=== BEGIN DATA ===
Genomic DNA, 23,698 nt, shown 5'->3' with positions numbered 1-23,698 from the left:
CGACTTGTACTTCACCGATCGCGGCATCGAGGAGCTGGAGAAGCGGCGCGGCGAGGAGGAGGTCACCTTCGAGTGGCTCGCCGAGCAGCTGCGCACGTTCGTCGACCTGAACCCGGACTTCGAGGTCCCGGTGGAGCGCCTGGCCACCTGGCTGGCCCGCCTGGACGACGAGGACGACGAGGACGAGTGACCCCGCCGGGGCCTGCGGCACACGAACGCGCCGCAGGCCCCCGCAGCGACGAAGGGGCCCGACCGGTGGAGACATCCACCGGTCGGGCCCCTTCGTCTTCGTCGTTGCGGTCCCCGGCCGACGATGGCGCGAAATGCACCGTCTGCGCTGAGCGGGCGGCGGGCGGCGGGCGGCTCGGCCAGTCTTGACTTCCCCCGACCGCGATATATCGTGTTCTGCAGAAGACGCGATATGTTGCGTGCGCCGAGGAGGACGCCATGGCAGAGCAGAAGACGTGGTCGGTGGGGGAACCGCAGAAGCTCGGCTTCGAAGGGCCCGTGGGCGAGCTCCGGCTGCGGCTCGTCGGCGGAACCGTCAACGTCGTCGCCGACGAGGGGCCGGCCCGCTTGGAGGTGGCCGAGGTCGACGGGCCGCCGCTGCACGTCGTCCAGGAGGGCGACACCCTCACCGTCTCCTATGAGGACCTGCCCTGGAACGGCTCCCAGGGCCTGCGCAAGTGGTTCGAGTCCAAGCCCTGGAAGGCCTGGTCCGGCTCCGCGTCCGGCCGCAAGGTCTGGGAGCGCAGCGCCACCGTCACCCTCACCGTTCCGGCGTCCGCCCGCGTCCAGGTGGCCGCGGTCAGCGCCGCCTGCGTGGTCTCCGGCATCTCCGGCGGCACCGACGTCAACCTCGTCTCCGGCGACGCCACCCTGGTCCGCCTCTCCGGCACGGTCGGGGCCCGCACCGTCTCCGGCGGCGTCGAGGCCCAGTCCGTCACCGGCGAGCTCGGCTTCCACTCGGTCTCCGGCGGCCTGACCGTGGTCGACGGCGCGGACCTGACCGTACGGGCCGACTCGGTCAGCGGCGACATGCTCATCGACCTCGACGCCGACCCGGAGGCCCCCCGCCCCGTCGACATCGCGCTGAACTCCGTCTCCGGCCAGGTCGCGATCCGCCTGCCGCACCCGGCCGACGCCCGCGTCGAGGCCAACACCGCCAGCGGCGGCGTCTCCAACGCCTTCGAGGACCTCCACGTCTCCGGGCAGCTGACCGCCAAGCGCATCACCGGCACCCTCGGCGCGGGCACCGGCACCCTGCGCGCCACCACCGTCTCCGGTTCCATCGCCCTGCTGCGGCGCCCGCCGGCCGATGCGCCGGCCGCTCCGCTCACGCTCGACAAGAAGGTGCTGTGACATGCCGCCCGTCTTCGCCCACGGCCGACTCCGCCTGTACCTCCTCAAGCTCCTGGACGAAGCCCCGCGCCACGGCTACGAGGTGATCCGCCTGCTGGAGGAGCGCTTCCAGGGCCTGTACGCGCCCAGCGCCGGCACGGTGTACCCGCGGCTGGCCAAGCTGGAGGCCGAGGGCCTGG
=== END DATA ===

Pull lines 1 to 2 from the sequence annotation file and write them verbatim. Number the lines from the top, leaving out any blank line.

Genomic DNA, 23,698 nt, shown 5'->3' with positions numbered 1-23,698 from the left:
CGACTTGTACTTCACCGATCGCGGCATCGAGGAGCTGGAGAAGCGGCGCGGCGAGGAGGAGGTCACCTTCGAGTGGCTCGCCGAGCAGCTGCGCACGTTCGTCGACCTGAACCCGGACTTCGAGGTCCCGGTGGAGCGCCTGGCCACCTGGCTGGCCCGCCTGGACGACGAGGACGACGAGGACGAGTGACCCCGCCGGGGCCTGCGGCACACGAACGCGCCGCAGGCCCCCGCAGCGACGAAGGGGCCCGACCGGTGGAGACATCCACCGGTCGGGCCCCTTCGTCTTCGTCGTTGCGGTCCCCGGCCGACGATGGCGCGAAATGCACCGTCTGCGCTGAGCGGGCGGCGGGCGGCGGGCGGCTCGGCCAGTCTTGACTTCCCCCGACCGCGATATATCGTGTTCTGCAGAAGACGCGATATGTTGCGTGCGCCGAGGAGGACGCCATGGCAGAGCAGAAGACGTGGTCGGTGGGGGAACCGCAGAAGCTCGGCTTCGAAGGGCCCGTGGGCGAGCTCCGGCTGCGGCTCGTCGGCGGAACCGTCAACGTCGTCGCCGACGAGGGGCCGGCCCGCTTGGAGGTGGCCGAGGTCGACGGGCCGCCGCTGCACGTCGTCCAGGAGGGCGACACCCTCACCGTCTCCTATGAGGACCTGCCCTGGAACGGCTCCCAGGGCCTGCGCAAGTGGTTCGAGTCCAAGCCCTGGAAGGCCTGGTCCGGCTCCGCGTCCGGCCGCAAGGTCTGGGAGCGCAGCGCCACCGTCACCCTCACCGTTCCGGCGTCCGCCCGCGTCCAGGTGGCCGCGGTCAGCGCCGCCTGCGTGGTCTCCGGCATCTCCGGCGGCACCGACGTCAACCTCGTCTCCGGCGACGCCACCCTGGTCCGCCTCTCCGGCACGGTCGGGGCCCGCACCGTCTCCGGCGGCGTCGAGGCCCAGTCCGTCACCGGCGAGCTCGGCTTCCACTCGGTCTCCGGCGGCCTGACCGTGGTCGACGGCGCGGACCTGACCGTACGGGCCGACTCGGTCAGCGGCGACATGCTCATCGACCTCGACGCCGACCCGGAGGCCCCCCGCCCCGTCGACATCGCGCTGAACTCCGTCTCCGGCCAGGTCGCGATCCGCCTGCCGCACCCGGCCGACGCCCGCGTCGAGGCCAACACCGCCAGCGGCGGCGTCTCCAACGCCTTCGAGGACCTCCACGTCTCCGGGCAGCTGACCGCCAAGCGCATCACCGGCACCCTCGGCGCGGGCACCGGCACCCTGCGCGCCACCACCGTCTCCGGTTCCATCGCCCTGCTGCGGCGCCCGCCGGCCGATGCGCCGGCCGCTCCGCTCACGCTCGACAAGAAGGTGCTGTGACATGCCGCCCGTCTTCGCCCACGGCCGACTCCGCCTGTACCTCCTCAAGCTCCTGGACGAAGCCCCGCGCCACGGCTACGAGGTGATCCGCCTGCTGGAGGAGCGCTTCCAGGGCCTGTACGCGCCCAGCGCCGGCACGGTGTACCCGCGGCTGGCCAAGCTGGAGGCCGAGGGCCTGG